This was fun! And made me think a bit more than I expected. I was tagged by redgypsophila of Adventures in Writing to answer the following questions. As a screenwriter, I do read, but not as much as I’d like, so some of my answers may relate to screenwriting as well.
What are your top three book hates?
1. I don’t care for writers who try to copy the style of other writers. Someone like Chuck Palahniuk or Quentin Tarantino who have unique storytelling voices are bound to have followers who wish to emulate them, but because these new writers are trying so hard to ride on the coattails of another’s success, they often fail because they don’t understand that these established writers worked on their craft and their voice for years. There is nuance and style, and not appreciating this only creates copycats with no substance. Each writer has a unique voice, and it is knowing that which makes the difference.
2. I do not like when writers use the deus ex machina – the “magical” plot device that solves the current dilemma in order to achieve a goal. Harry Potter and Lord of the Rings immediately come to mind because they are both offenders. I realize that as readers and storytellers the further we delve into a world, the more we will learn, but don’t bring in ideas in one book that you never utilize again. For me, in Harry Potter it was the Time Turner in particular, but there are others. In Lord of the Rings, it’s the eagles that save Frodo and Sam. Either find another way out of the situation, or use the damn thing again.
3. Writers who don’t know their genre. I’m going to call out Twilight as well because one of the things that bothered me, in addition to a great many other things, was that the author said she really knew nothing about the vampire mythology. Then call your creatures something else! The vampire mythology has evolved over the years, but there are certain traits and presets we expect. An entire generation now believes that what she created is the norm. I have long been a fan of vampires, since I first read Dracula by Bram Stoker when I was a teen, so if you read that or watch Nosferatu then you’ll understand that sparkles ruined a genre.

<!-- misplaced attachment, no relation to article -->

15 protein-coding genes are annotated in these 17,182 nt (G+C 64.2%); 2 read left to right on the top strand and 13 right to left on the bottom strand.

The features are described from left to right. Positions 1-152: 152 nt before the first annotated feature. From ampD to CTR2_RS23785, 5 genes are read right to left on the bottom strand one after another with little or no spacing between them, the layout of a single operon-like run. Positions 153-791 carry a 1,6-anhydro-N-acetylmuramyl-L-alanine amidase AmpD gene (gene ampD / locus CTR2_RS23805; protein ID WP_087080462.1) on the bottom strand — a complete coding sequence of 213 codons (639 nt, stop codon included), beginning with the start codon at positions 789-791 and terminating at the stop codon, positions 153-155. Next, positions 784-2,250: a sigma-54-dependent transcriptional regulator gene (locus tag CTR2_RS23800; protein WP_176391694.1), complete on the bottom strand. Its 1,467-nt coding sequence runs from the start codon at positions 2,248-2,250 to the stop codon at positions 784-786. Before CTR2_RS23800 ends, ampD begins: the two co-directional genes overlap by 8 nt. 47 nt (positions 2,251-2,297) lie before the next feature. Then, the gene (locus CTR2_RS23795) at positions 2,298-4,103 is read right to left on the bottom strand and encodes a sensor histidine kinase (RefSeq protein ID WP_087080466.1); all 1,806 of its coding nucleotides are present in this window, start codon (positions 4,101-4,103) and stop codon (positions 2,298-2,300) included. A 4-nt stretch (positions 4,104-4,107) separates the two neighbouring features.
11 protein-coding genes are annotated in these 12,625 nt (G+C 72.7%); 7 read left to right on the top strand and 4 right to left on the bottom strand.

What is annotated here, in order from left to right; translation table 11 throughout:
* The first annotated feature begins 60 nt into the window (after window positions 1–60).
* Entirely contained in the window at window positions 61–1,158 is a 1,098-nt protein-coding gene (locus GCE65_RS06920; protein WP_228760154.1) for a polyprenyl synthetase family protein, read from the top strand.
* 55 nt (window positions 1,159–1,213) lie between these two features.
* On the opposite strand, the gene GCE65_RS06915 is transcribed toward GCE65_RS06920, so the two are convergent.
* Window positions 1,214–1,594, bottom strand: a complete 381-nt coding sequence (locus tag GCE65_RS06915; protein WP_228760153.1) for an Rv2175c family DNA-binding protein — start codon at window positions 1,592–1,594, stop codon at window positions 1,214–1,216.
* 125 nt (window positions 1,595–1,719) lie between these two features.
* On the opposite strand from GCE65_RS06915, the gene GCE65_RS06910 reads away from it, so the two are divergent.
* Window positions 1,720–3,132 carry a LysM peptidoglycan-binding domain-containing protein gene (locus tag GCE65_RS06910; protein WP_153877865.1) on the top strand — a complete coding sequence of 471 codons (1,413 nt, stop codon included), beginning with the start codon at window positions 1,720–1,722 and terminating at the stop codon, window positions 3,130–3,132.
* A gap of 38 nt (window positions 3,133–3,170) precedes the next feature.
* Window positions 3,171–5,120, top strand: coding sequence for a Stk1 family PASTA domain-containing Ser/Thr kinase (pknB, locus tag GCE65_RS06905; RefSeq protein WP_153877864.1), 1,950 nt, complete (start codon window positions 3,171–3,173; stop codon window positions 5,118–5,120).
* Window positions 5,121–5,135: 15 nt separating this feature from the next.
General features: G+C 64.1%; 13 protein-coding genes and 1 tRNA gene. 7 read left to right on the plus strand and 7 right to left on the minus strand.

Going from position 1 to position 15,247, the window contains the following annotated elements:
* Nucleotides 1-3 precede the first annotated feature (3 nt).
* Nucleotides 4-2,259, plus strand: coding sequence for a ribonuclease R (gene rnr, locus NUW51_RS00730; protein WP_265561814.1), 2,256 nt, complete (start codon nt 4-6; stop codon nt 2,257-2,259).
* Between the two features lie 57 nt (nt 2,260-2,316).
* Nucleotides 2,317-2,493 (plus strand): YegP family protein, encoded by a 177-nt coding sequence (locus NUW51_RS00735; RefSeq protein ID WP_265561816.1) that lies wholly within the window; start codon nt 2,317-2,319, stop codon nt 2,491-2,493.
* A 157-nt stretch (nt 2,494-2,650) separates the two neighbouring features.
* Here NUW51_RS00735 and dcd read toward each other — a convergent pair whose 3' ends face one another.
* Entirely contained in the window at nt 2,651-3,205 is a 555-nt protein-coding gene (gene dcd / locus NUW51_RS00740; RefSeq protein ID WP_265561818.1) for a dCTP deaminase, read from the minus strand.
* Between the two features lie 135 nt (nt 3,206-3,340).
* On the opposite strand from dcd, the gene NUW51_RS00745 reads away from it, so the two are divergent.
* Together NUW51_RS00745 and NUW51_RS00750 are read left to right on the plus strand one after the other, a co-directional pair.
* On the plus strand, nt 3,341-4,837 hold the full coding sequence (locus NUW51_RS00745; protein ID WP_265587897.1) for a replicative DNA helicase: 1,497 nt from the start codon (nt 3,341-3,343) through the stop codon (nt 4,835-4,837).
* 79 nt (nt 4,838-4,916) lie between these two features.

Describe your perfect reading spot.
I live in an apartment in LA, and my dream is to have a house one day with a hammock in the back yard under a big tree. That would be the perfect reading spot.
Tell us three book confessions.
1. Okay, I will confess that I have not finished reading either Harry Potter or Lord of the Rings. So my #2 book hate is based on the films…mock me and correct me if I’m wrong.
2. Due in part to #1, if I have seen the film I have a hard time finishing the novel. The Princess Bride is one of my favorite films. I’ve tried to read the book, but can’t finish it.
3. My literary education was not the best. There are a great many novels that are “must have “or “should have” reads that I have not read. I have a couple of lists that I work off of now. I alternate one mandatory read with one pleasure read. The nice thing about this is that I probably appreciate them more now than I would have had I been forced to read them.
When was the last time you cried during a book?
I cry during movies all the time, but in novels, not so much. When I was teenager, I read a book by Judith McNaught called Paradise. It’s one of my favorite books. There is a scene near the end when the lovers are reconciling that I remember really feeling their pain and joy. I’m expecting as I get further through Game of Thrones (see below) there may be tears.
How many books are on your bedside table?
Three. The first Game of Thrones, which I’m struggling to get through because of the above mentioned confession – I’m an avid fan of the show – Stephen King’s On Writing, and a screenwriting book.
What’s your favorite snack to eat while you’re reading?
I usually don’t eat while I read because I don’t want to get anything on my books. I usually have a cup of tea though.
Name three books you would recommend to everyone.
1. Invisible Monsters by Chuck Palahniuk
2. The Great Gatsby by F. Scott Fitzgerald
3. Timeline by Michael Crichton
Show us a picture of your favorite shelf on your bookcase.
A small sample of my history section…
Write how much books mean to you in three words.
Escape. Adventure. Mind-expanding.
What is your biggest reading secret?
I’m a huge fan of Jane Austen. I’ve even been introduced as a Janeite, but haven’t finished reading all of her work. *cringes
Who I’m Tagging: (Because I’m very interested in their responses)
Happy Thursday everyone!
3 thoughts on “The Book Blogger Test”
Pingback: The Book Blogger Test | WorldofHarley
Well, thank you! I wasn’t sure if you had done this before, and I had planned on tagging you. 🙂 If you’d like to be a part of this, please join in! This would be one of those ways to build our community. Good luck with school!
These are great answers! I just finished ” On Writing” about a month ago and I loved it. It was one of the books that I read straight through, lol. I’m a screenwriter also and have an MFA in Creative Writing. I read screenwriting books all the time. Now, I’m reading a book called, ” How To Study.” I’m going back to school for my PhD and I just want to see a different approach. I’m going to read a fiction book as well just to give me some options. Thanks for posting this!